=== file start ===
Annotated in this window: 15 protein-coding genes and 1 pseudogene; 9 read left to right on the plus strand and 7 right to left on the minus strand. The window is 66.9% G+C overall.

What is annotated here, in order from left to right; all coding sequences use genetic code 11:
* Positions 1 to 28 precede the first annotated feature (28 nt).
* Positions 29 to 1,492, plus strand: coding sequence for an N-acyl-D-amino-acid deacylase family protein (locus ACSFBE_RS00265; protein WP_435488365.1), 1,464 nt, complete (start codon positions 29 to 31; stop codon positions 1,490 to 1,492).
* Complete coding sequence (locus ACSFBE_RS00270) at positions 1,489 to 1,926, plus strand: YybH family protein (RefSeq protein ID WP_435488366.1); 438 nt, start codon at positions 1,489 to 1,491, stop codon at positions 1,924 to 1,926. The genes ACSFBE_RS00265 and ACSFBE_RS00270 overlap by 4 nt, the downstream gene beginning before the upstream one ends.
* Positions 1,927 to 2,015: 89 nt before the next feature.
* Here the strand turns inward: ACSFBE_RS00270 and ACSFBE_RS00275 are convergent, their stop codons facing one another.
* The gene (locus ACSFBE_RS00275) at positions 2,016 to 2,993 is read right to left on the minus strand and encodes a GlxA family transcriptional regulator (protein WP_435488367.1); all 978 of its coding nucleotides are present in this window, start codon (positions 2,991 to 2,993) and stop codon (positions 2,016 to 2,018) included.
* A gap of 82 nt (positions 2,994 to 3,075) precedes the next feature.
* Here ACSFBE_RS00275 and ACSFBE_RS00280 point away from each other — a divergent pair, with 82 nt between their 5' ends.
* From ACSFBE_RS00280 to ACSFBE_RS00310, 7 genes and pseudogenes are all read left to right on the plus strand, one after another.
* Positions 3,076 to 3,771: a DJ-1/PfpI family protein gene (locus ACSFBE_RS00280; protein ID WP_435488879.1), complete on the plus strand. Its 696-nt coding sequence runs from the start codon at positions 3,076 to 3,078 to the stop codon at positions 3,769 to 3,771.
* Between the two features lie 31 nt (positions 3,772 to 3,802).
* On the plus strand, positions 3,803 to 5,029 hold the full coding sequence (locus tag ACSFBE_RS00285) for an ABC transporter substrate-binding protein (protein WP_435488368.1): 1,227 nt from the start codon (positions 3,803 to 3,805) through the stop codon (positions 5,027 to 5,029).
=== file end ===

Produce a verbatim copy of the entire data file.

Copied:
Annotated in this window: 15 protein-coding genes and 1 pseudogene; 9 read left to right on the plus strand and 7 right to left on the minus strand. The window is 66.9% G+C overall.

What is annotated here, in order from left to right; all coding sequences use genetic code 11:
* Positions 1 to 28 precede the first annotated feature (28 nt).
* Positions 29 to 1,492, plus strand: coding sequence for an N-acyl-D-amino-acid deacylase family protein (locus ACSFBE_RS00265; protein WP_435488365.1), 1,464 nt, complete (start codon positions 29 to 31; stop codon positions 1,490 to 1,492).
* Complete coding sequence (locus ACSFBE_RS00270) at positions 1,489 to 1,926, plus strand: YybH family protein (RefSeq protein ID WP_435488366.1); 438 nt, start codon at positions 1,489 to 1,491, stop codon at positions 1,924 to 1,926. The genes ACSFBE_RS00265 and ACSFBE_RS00270 overlap by 4 nt, the downstream gene beginning before the upstream one ends.
* Positions 1,927 to 2,015: 89 nt before the next feature.
* Here the strand turns inward: ACSFBE_RS00270 and ACSFBE_RS00275 are convergent, their stop codons facing one another.
* The gene (locus ACSFBE_RS00275) at positions 2,016 to 2,993 is read right to left on the minus strand and encodes a GlxA family transcriptional regulator (protein WP_435488367.1); all 978 of its coding nucleotides are present in this window, start codon (positions 2,991 to 2,993) and stop codon (positions 2,016 to 2,018) included.
* A gap of 82 nt (positions 2,994 to 3,075) precedes the next feature.
* Here ACSFBE_RS00275 and ACSFBE_RS00280 point away from each other — a divergent pair, with 82 nt between their 5' ends.
* From ACSFBE_RS00280 to ACSFBE_RS00310, 7 genes and pseudogenes are all read left to right on the plus strand, one after another.
* Positions 3,076 to 3,771: a DJ-1/PfpI family protein gene (locus ACSFBE_RS00280; protein ID WP_435488879.1), complete on the plus strand. Its 696-nt coding sequence runs from the start codon at positions 3,076 to 3,078 to the stop codon at positions 3,769 to 3,771.
* Between the two features lie 31 nt (positions 3,772 to 3,802).
* On the plus strand, positions 3,803 to 5,029 hold the full coding sequence (locus tag ACSFBE_RS00285) for an ABC transporter substrate-binding protein (protein WP_435488368.1): 1,227 nt from the start codon (positions 3,803 to 3,805) through the stop codon (positions 5,027 to 5,029).